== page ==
Origin of the SELF (and do reptiles have souls?)


A short dialogue

“Have you ever wondered about the origin of the self? What could possibly be the origin of the self?”

“Well, birth is certainly a reasonable answer.”

“Define ‘birth’.”

“Biological separation of mother and child. I would say the precise moment is the cutting of the umbilical cord. I think that’s the most dramatic moment of separation between the two physical entities.”

“So, the moment the umbilical cord is cut, is the moment of the birth of the self, the moment the new person becomes aware of his own, separate existence?”

“That sounds sensible enough, does it not?”

“Would you say only humans – members of the species Homo sapiens – have consciousness of their own unique existence? Would you say animals have a similar consciousness?”

“What kind of animal?”

“Many people would probably first think of dogs and cats.”

“Pets, but then surely also baboons, chimpanzees, gorillas …”

“Well, let’s say all mammals, then.”

“Or, all mammals born with umbilical cords.”


“Well, rats are mammals … and mice.”

“And whales. But if a rat has consciousness of its own unique existence, what about an ostrich? And if you reckon that an ostrich does not have consciousness of its own unique existence, why not?”

“According to our reasoning, because an ostrich is not a mammal. Because ostriches lay eggs, there is no dramatic moment of separation.”

“It doesn’t sound right that a common rodent has consciousness of its own unique existence, but not as large a … creature as an ostrich, just because it hatches. This means a giant creature like a dinosaur also did not have consciousness of its own unique existence, just because there is no umbilical cord, or there wasn’t. And what about egg-laying mammals?”

“Well, an egg-laying mammal lays an egg, so there’s no umbilical cord, anyway. Let’s say then for the moment that ostriches and other large egg-laying creatures also possess consciousness of their own existence.”

“What about insects? What about smaller organisms?


“And parasites and bacteria. How do they fit into the whole thing?”

“It’s difficult to say. Let’s stick for the moment with mammals and the large egg-layers.”

“Reptiles? If an ostrich qualifies, then a crocodile must qualify. And if the largest snake qualifies, then the smallest snake must qualify …”

“Let’s just first go back to the question about origin … but wait, what exactly are we talking about? What exactly is the ‘self’?”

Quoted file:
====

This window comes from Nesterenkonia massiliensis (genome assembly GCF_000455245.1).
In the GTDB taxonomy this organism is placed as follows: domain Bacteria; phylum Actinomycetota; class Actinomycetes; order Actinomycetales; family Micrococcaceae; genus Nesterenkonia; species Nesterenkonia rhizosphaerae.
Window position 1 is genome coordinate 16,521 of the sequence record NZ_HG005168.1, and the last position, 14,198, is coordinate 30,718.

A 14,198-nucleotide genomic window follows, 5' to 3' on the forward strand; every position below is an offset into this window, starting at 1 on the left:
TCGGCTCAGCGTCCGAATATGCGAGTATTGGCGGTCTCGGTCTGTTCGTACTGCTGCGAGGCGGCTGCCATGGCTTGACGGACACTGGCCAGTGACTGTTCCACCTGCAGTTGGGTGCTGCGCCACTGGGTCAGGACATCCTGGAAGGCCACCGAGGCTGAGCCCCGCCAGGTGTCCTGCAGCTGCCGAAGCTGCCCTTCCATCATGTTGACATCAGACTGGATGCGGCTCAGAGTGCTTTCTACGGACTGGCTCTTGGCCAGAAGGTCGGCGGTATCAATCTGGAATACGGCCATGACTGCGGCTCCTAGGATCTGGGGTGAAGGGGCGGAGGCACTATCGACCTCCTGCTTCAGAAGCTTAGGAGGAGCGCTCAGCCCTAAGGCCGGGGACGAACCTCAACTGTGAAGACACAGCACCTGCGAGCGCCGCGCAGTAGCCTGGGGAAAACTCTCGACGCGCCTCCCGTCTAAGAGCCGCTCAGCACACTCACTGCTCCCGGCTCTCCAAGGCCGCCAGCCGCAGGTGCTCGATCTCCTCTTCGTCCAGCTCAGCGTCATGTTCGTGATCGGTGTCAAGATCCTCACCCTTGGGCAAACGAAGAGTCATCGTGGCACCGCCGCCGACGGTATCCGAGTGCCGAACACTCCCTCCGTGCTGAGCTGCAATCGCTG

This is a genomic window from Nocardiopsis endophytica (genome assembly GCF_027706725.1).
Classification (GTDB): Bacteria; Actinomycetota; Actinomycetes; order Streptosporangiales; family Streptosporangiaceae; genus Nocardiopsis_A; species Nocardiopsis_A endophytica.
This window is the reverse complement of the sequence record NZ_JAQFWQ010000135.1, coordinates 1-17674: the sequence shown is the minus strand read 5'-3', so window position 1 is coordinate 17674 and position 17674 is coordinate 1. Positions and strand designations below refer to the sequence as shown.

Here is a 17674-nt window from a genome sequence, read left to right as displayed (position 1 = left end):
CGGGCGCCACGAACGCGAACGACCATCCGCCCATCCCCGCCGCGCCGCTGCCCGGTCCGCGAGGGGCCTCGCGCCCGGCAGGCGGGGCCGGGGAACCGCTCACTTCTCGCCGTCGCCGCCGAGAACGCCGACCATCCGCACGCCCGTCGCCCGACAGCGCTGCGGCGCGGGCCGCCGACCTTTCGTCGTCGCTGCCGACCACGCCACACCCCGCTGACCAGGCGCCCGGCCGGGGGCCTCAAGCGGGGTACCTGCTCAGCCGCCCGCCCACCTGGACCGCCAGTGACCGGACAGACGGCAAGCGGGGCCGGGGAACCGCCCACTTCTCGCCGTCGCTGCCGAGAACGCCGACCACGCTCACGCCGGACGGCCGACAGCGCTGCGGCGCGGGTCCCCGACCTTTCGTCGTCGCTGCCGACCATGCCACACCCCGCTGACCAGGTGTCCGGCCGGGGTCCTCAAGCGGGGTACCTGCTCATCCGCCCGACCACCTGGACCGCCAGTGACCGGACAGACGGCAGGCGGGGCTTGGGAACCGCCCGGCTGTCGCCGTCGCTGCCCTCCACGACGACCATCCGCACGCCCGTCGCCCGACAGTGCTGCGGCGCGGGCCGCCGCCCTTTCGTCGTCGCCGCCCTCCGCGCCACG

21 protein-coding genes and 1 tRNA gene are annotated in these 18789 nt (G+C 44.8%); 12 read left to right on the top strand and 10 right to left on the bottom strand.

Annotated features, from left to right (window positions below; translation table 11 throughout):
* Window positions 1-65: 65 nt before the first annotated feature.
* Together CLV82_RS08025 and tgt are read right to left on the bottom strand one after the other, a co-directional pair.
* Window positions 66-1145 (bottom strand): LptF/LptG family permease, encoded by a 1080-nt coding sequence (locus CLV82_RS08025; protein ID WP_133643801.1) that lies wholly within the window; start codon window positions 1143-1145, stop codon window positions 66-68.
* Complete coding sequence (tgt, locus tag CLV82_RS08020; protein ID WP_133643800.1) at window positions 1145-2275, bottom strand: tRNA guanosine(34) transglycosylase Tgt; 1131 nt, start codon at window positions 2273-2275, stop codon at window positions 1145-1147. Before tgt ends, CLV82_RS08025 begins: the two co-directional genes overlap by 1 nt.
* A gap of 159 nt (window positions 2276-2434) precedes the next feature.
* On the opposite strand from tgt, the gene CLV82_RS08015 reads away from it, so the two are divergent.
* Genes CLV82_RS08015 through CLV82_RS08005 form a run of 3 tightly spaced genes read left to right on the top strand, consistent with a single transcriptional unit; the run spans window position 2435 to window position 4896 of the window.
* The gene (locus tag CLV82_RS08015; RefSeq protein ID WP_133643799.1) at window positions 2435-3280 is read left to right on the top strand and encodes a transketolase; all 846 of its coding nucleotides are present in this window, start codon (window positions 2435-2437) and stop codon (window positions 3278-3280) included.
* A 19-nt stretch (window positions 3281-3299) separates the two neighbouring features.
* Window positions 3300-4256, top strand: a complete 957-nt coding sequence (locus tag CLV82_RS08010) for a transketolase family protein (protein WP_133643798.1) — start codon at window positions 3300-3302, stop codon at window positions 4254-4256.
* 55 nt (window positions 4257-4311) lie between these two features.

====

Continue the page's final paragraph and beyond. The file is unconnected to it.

“A few minutes ago we referred to the consciousness of own separate existence. Let’s see what a dictionary says …”

[The following terms and definitions are taken from Psigologie-Woordeboek (Dictionary of Psychology), by Gouws, Louw, Meyer & Plug (1979). The original source is in Afrikaans; the quoted definitions are my translations.]


A term with a variety of meanings, of which the following are the most important:

1. The person’s view of himself, i.e. a synonym for SELF-CONCEPT.

2. All the person’s characteristics, i.e. PERSONALITY.

3. The core of the personality, i.e. a synonym for PROPRIUM.

4. The agent or executor of behaviour, i.e. the “I”.

5. The substratum of behaviour, i.e. a synonym for PSYCHE.

6. (W. James) Any of a range of aspects of a person as it emerges in different life situations or areas, e.g. the social self, the religious self and the professional self.


A person’s perception and evaluation of himself. This includes cognitive, emotional and evaluative elements. Synonyms: SELF-COMPREHENSION, SELF-ESTEEM and SELF. Compare. IDEAL SELF and BODY IMAGE.

ideal self

(C.R. Rogers) The totality of characteristics that the individual would want to have. The assumption is that a person has such wishes in order to meet conditions for acceptance.

body image

A person’s subjective representation of his own body. It can include one or more of the following aspects: the subjective and more or less conscious idea that a person has at every moment of the position, posture and movement of his body; a person’s distinctive experience of his own body; and a person’s evaluation of his body or parts of it in terms of aspects such as attractiveness, masculinity, femininity or health.


A term which in its broadest sense refers to the integrated and dynamic organisation of an individual’s psychological, social, moral and physical qualities, as it is reflected in his interaction with his environment and especially with other people, and as determined by the interaction between constitutional and environmental factors. As the personality gradually develops during the individual’s life cycle and is therefore never static, the term usually refers to the pattern of characteristics at a given time during the individual’s life.


(G. W. Allport) The core of the personality. It entails those aspects of the person with which he feels himself most closely and intimately involved, for example, his most important values and objectives.


The hypothetical substratum or carrier of all experience and behaviour. […] A variety of terms is used besides psyche to refer to the hypothetical substratum of behaviour, e.g. spirit, person, personality, individual and organism. Synonyms: SOUL and SELF.


1. (Theology) The immortal (and non-physical) aspect of the person. […]

“I like the parts about body image and psyche. What do they say about the ideal self?”

“They reckon you cherish the notion of an ideal self because you want to be accepted.”